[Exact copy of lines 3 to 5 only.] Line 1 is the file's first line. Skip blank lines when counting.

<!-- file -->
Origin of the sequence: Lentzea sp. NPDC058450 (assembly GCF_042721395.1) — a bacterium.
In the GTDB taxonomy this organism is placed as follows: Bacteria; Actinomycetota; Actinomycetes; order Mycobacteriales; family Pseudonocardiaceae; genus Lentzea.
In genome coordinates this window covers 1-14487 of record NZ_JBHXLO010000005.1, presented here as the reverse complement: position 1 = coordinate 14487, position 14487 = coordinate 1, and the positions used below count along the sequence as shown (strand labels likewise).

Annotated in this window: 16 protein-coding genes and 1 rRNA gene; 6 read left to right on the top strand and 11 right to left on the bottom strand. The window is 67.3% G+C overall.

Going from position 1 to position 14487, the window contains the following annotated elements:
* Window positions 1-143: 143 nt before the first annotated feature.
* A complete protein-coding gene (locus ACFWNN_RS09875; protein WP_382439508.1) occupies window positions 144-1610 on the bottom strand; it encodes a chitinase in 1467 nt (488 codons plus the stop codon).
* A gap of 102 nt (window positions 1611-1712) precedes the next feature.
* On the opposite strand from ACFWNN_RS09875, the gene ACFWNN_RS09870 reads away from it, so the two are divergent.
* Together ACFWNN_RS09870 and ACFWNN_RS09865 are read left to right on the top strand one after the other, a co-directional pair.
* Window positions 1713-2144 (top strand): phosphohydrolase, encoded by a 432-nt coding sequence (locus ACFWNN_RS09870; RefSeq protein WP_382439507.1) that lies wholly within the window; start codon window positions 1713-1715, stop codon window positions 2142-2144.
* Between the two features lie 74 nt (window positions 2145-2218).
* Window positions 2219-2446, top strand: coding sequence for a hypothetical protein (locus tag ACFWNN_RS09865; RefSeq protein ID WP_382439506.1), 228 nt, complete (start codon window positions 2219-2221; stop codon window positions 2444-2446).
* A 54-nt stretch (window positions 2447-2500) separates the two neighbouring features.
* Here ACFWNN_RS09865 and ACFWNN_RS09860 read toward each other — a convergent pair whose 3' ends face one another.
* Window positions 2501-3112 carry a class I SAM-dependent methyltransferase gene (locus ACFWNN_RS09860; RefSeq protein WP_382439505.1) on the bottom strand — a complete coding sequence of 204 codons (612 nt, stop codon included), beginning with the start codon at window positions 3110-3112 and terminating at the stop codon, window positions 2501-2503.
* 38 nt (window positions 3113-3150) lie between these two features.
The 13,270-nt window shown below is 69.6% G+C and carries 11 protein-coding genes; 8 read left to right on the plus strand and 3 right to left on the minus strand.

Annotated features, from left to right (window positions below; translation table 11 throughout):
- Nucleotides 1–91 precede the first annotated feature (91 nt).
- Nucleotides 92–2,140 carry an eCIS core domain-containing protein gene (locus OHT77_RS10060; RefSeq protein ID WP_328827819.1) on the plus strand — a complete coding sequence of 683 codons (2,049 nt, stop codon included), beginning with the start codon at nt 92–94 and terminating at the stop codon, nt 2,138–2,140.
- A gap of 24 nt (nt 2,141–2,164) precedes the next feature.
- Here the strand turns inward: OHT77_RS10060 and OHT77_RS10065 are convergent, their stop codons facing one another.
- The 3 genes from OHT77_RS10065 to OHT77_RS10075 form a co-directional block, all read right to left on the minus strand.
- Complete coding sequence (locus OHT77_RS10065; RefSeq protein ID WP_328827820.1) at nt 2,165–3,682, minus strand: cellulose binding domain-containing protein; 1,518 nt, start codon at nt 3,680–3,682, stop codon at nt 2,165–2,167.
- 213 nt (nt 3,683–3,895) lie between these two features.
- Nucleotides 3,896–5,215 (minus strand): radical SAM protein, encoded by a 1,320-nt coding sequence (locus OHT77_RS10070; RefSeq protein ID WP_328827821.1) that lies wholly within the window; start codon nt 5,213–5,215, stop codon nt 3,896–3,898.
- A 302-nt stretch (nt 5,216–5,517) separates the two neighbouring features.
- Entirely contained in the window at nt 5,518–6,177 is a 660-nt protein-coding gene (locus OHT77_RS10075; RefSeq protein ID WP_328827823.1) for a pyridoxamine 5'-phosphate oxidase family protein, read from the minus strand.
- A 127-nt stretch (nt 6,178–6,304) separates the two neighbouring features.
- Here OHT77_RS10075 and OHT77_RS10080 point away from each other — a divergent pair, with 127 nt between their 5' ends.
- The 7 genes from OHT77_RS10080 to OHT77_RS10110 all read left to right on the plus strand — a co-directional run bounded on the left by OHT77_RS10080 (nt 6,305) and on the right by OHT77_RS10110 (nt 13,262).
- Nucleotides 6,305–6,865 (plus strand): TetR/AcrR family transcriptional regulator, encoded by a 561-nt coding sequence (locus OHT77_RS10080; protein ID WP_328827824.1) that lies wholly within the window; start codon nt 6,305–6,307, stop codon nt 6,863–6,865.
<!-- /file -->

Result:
In genome coordinates this window covers 1-14487 of record NZ_JBHXLO010000005.1, presented here as the reverse complement: position 1 = coordinate 14487, position 14487 = coordinate 1, and the positions used below count along the sequence as shown (strand labels likewise).

Annotated in this window: 16 protein-coding genes and 1 rRNA gene; 6 read left to right on the top strand and 11 right to left on the bottom strand. The window is 67.3% G+C overall.

Going from position 1 to position 14487, the window contains the following annotated elements: